Call it the end -- of the beginning.
The final six members of California's first-ever independent citizens redistricting commission were selected today, paving the way for the panel to begin its task of drawing the state's legislative, congressional and Board of Equalization districts.
Members chosen today were Democrats Gabino Aguirre and Maria Blanco, Republicans Gil Ontai and Michael Ward, and two people not affiliated with either party -- Michelle DiGuilio-Matz and M. Andre Parvenu.
The selections were made by eight sitting members of the commission who were selected in a lottery-type drawing Nov. 18 from 36 finalists culled from a field of about 30,000 applicants. The six new members were nominated as a slate last Friday, but a final vote was withheld until today to accept public comment.
The only dispute today, consuming about an hour of debate, was whether to alter the proposed slate to add Paul McKaskle, who served as chief counsel for special masters appointed by the state Supreme Court to draw boundary lines in 1973 and 1991, after state lawmakers and the governor reached impasse those years.
The commission floated the idea last week of hiring McKaskle as a redistricting consultant, but McKaskle sent the panel a letter Sunday expressing serious reservations about accepting a paid position. Commissioners switched gears today and reconsidered selecting him as one of their final six colleagues.
To add McKaskle, a motion was made to remove DiGuilio-Matz -- the commission's only Central Valley resident -- from the slate under consideration. The proposal died because most members decided that Central Valley representation was crucial to ensure geographic diversity.
"You can buy expertise, you can't buy (geographic) representation," temporary Chairman Peter Yao said. "I think that representation in that area is really critical."
Ultimately, the commission approved its initial six-person slate by a vote of 7-1. The lone dissenter was Republican Jodie Filkins Webber, who apparently wanted to consider other changes to the slate as well.
Blanco, of Los Angeles, is former national counsel of the Mexican American Legal Defense and Educational Fund. She has experience in drawing political districts, having reviewed census data and proposing maps during California's 2001 redistricting.
Aguirre, of Santa Paula, was born into a low-income farmworker family and now holds a doctoral degree in education from the University of California, Los Angeles. He works as a mental health consultant for Ventura County.
Ontai, of San Diego, is a self-employed architect and a part-time lecturer at Springfield College. He also is a San Diego planning commissioner and served as a volunteer in helping shape the city's 1981 district maps.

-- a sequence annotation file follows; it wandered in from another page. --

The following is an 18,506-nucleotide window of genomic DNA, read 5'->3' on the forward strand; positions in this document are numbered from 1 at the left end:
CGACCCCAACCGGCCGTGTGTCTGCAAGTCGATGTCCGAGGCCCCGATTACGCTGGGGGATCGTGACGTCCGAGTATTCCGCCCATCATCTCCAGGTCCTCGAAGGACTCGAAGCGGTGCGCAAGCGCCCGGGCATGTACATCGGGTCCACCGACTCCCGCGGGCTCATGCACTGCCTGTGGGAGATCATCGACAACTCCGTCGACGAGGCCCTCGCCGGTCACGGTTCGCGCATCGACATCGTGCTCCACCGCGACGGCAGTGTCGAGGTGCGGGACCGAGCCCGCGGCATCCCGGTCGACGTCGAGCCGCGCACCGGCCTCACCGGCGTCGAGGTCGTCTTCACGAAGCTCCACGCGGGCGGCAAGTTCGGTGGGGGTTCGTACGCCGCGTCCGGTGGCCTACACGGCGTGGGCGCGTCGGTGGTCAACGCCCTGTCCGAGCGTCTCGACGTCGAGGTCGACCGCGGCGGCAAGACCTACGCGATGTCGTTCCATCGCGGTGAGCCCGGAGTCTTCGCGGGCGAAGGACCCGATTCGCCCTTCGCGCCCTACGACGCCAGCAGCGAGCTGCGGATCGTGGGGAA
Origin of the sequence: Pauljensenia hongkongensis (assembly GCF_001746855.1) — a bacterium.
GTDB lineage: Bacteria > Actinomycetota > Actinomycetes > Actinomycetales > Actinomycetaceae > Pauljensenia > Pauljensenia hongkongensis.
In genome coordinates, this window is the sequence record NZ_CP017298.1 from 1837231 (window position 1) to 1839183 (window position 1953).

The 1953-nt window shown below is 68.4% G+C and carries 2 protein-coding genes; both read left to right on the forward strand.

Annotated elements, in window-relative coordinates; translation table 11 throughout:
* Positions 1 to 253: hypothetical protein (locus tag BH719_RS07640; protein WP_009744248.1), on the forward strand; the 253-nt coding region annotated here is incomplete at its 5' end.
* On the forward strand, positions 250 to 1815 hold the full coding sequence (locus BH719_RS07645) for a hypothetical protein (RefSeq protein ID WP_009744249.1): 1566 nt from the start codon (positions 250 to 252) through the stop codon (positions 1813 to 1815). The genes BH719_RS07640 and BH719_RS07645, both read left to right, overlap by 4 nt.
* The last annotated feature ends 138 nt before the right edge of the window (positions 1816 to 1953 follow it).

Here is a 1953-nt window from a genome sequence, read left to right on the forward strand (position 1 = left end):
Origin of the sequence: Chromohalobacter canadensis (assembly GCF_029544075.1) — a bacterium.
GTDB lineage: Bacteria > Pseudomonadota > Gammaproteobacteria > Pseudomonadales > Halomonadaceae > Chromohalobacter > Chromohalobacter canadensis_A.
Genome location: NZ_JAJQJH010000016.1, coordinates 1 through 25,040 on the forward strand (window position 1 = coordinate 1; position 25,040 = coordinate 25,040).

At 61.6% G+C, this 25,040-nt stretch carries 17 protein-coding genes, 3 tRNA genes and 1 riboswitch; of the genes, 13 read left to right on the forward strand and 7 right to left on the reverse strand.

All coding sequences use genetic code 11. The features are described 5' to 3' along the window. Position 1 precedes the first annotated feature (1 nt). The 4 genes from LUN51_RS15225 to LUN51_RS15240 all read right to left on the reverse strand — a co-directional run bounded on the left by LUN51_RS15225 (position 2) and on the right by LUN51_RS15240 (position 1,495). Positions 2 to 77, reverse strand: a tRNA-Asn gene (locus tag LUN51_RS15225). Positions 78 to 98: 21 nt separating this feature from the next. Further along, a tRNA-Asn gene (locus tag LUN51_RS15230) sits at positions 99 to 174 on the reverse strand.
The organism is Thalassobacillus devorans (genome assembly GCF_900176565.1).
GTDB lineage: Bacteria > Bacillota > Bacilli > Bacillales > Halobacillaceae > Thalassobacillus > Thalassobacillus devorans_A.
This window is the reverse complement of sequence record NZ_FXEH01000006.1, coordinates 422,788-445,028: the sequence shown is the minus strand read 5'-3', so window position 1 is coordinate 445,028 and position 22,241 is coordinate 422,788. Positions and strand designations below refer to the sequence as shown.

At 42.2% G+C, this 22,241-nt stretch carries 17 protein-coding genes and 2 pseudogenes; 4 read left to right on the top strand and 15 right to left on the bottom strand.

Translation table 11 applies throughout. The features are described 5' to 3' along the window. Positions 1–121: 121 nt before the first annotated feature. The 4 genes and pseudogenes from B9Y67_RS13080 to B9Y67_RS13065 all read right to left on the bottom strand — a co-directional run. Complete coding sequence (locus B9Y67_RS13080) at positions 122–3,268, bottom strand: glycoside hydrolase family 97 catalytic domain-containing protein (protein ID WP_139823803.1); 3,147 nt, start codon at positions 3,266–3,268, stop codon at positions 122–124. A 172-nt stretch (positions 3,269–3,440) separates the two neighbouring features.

Ward, of Anaheim, is a chiropractor and former U.S. Air Force special agent with special training in computer forensics, electronic media analysis and contracting or financial fraud. He is a registered member of the Choctaw Indian Tribe.
DiGuilio-Matz, of Stockton, holds a master's degree in urban and regional planning from the University of Cincinnati. She is a former coordinator of internal workshops and other programs for the University of Pacific's Center for Teaching and Learning.
Parvenu, of Culver City, is a Los Angeles city planner who worked in 2000 for the U.S. Department of Commerce as a community partnership specialist, holding public forums and other events to disseminate information about the federal census.
Ultimately, the 14-member panel must complete its map-drawing task by Aug. 15, assuming once-a-decade responsibilities formerly held by the Legislature.
Created by voter passage of Proposition 11 in 2008, the commission must consist of five Democrats, five Republicans, and four independent or minor-party voters who reflect the state's racial, ethnic, geographic and gender diversity.
After selection of the final six today, the panel consists of four Asian Americans, three Caucasians, three Hispanic or Latinos, two African Americans, one Pacific Islander, and one American Indian.
Four of the commissioners are from Los Angeles County, and one apiece from San Francisco, Yolo, San Diego, Alameda, Santa Cruz, Orange, Santa Clara, Ventura, Riverside and San Joaquin counties.
Only two of the 14 commissioners currently have incomes below $75,000. For their work in redistricting, they will be paid $300 for each day that they conduct public business.
Maps drawn by the redistricting commissioners must be approved by at least nine of the 14 members, including three Democrats, three Republicans, and three who are not affiliated with either major party.